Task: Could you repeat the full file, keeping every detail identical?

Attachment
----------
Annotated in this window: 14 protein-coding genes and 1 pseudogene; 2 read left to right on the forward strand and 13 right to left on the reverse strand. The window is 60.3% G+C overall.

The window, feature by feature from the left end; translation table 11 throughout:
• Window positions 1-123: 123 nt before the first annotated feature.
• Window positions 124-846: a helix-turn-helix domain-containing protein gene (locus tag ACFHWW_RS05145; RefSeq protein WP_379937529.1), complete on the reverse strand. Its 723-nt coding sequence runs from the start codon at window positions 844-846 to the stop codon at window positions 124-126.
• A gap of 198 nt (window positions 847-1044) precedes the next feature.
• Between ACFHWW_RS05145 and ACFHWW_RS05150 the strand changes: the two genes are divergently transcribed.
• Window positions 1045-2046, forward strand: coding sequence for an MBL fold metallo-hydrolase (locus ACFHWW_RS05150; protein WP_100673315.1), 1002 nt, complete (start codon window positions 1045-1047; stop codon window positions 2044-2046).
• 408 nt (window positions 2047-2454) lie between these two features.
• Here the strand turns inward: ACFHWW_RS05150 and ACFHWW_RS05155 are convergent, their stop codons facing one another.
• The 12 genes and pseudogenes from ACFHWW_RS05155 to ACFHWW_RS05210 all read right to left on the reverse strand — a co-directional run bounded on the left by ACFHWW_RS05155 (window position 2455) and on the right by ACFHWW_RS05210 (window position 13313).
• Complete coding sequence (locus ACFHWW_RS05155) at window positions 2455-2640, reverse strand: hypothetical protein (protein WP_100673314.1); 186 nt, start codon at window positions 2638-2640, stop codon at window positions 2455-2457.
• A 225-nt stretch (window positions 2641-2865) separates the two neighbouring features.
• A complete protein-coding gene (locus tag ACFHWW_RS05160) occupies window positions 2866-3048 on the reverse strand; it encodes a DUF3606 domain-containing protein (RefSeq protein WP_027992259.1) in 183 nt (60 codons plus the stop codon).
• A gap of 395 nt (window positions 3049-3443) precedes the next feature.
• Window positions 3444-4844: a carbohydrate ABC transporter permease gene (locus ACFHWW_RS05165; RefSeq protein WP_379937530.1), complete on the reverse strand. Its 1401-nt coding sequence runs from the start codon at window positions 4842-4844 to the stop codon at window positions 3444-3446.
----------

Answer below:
Annotated in this window: 14 protein-coding genes and 1 pseudogene; 2 read left to right on the forward strand and 13 right to left on the reverse strand. The window is 60.3% G+C overall.

The window, feature by feature from the left end; translation table 11 throughout:
• Window positions 1-123: 123 nt before the first annotated feature.
• Window positions 124-846: a helix-turn-helix domain-containing protein gene (locus tag ACFHWW_RS05145; RefSeq protein WP_379937529.1), complete on the reverse strand. Its 723-nt coding sequence runs from the start codon at window positions 844-846 to the stop codon at window positions 124-126.
• A gap of 198 nt (window positions 847-1044) precedes the next feature.
• Between ACFHWW_RS05145 and ACFHWW_RS05150 the strand changes: the two genes are divergently transcribed.
• Window positions 1045-2046, forward strand: coding sequence for an MBL fold metallo-hydrolase (locus ACFHWW_RS05150; protein WP_100673315.1), 1002 nt, complete (start codon window positions 1045-1047; stop codon window positions 2044-2046).
• 408 nt (window positions 2047-2454) lie between these two features.
• Here the strand turns inward: ACFHWW_RS05150 and ACFHWW_RS05155 are convergent, their stop codons facing one another.
• The 12 genes and pseudogenes from ACFHWW_RS05155 to ACFHWW_RS05210 all read right to left on the reverse strand — a co-directional run bounded on the left by ACFHWW_RS05155 (window position 2455) and on the right by ACFHWW_RS05210 (window position 13313).
• Complete coding sequence (locus ACFHWW_RS05155) at window positions 2455-2640, reverse strand: hypothetical protein (protein WP_100673314.1); 186 nt, start codon at window positions 2638-2640, stop codon at window positions 2455-2457.
• A 225-nt stretch (window positions 2641-2865) separates the two neighbouring features.
• A complete protein-coding gene (locus tag ACFHWW_RS05160) occupies window positions 2866-3048 on the reverse strand; it encodes a DUF3606 domain-containing protein (RefSeq protein WP_027992259.1) in 183 nt (60 codons plus the stop codon).
• A gap of 395 nt (window positions 3049-3443) precedes the next feature.
• Window positions 3444-4844: a carbohydrate ABC transporter permease gene (locus ACFHWW_RS05165; RefSeq protein WP_379937530.1), complete on the reverse strand. Its 1401-nt coding sequence runs from the start codon at window positions 4842-4844 to the stop codon at window positions 3444-3446.